On June 3, 1963, the plaintiff's wife of 40 years died of a sudden heart attack. The plaintiff was admitted to the hospital that day and remained there for 2 days. On June 4, 1963, the plaintiff while in the hospital, asked Samuel Caniglia, who was at that time a practicing attorney in Omaha, to prepare a bill of sale for the transfer of the Hollywood Spots-Lite Company to the defendant. Caniglia was also directed by the plaintiff to prepare a will at the same time. Caniglia testified that the plaintiff told him to omit any reference to his business in the drafting of the will because the bill of sale had taken care of this. The bill of sale recited a consideration of one dollar, and this sum was handed over by the defendant to the plaintiff's brother, who in turn handed the money to the plaintiff. Caniglia testified that both documents, the bill of sale and the will, were signed by the plaintiff in his presence and in the presence of two nurses acting as witnesses.

The plaintiff testified that he signed the will on June 4, 1963, at the hospital, but denied having signed the bill of sale. In his pleadings, the plaintiff states that the signature on the bill of sale appears to be his, but that he recalls only the execution of the will.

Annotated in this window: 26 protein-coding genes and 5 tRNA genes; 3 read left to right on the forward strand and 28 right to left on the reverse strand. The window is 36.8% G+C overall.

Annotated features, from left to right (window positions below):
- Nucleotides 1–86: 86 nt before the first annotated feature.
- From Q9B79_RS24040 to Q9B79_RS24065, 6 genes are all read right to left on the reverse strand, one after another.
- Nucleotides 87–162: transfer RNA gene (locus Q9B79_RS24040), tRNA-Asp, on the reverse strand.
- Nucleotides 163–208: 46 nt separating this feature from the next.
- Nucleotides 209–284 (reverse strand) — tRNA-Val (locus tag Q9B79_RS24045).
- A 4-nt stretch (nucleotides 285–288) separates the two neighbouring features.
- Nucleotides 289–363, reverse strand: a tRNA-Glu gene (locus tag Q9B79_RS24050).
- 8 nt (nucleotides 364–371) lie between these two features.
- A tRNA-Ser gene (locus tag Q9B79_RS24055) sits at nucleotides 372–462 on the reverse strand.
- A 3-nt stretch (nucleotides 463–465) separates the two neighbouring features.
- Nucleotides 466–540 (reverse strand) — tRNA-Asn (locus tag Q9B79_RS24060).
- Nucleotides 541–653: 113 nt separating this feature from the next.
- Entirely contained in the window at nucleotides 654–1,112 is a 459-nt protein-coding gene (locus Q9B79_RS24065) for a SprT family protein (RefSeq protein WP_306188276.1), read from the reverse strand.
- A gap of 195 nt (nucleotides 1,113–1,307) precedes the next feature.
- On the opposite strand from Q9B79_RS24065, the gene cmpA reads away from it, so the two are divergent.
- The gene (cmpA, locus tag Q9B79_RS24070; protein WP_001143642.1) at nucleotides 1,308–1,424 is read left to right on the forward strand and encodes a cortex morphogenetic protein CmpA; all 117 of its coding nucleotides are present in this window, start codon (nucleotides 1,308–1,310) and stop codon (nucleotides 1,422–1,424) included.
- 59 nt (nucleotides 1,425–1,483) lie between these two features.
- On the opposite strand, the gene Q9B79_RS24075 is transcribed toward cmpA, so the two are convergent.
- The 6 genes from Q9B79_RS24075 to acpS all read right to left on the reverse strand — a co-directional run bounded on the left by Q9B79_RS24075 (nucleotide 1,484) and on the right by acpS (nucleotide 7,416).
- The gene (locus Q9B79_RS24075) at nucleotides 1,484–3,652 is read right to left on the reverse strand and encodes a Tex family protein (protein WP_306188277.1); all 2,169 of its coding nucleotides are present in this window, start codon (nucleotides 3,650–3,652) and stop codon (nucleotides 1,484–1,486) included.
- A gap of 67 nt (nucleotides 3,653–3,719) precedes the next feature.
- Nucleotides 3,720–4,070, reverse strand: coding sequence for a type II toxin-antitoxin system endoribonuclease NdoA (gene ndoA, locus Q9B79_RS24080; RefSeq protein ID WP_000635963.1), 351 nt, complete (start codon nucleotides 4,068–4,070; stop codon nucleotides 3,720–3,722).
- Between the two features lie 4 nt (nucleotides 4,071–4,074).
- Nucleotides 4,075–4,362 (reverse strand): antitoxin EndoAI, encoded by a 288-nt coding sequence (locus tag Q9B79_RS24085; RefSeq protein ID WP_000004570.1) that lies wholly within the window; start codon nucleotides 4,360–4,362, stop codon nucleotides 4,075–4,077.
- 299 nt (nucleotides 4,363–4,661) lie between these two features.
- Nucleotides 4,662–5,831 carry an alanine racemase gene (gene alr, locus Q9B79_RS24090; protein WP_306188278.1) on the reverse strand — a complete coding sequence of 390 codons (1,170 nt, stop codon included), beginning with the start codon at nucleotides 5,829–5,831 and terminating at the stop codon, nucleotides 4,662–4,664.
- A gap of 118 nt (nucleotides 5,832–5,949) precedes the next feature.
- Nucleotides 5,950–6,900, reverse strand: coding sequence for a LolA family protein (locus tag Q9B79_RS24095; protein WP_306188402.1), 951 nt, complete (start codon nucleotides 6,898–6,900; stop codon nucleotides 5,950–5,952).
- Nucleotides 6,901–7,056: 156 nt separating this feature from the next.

Several months after his wife's death and the execution of the bill of sale, the plaintiff accompanied the defendant to the North Side Bank in Omaha, and placed the defendant's signature on the company account. In 1964, the plaintiff helped the defendant move the business from its location in North Omaha to the defendant's basement. The defendant offered the plaintiff a key to his house at this time, but the plaintiff refused, not wanting to be involved if anything would be missing from the defendant's house.

In 1965, the plaintiff wrote to the Danbury State Fair, a former husiness customer of the company. In that letter he stated: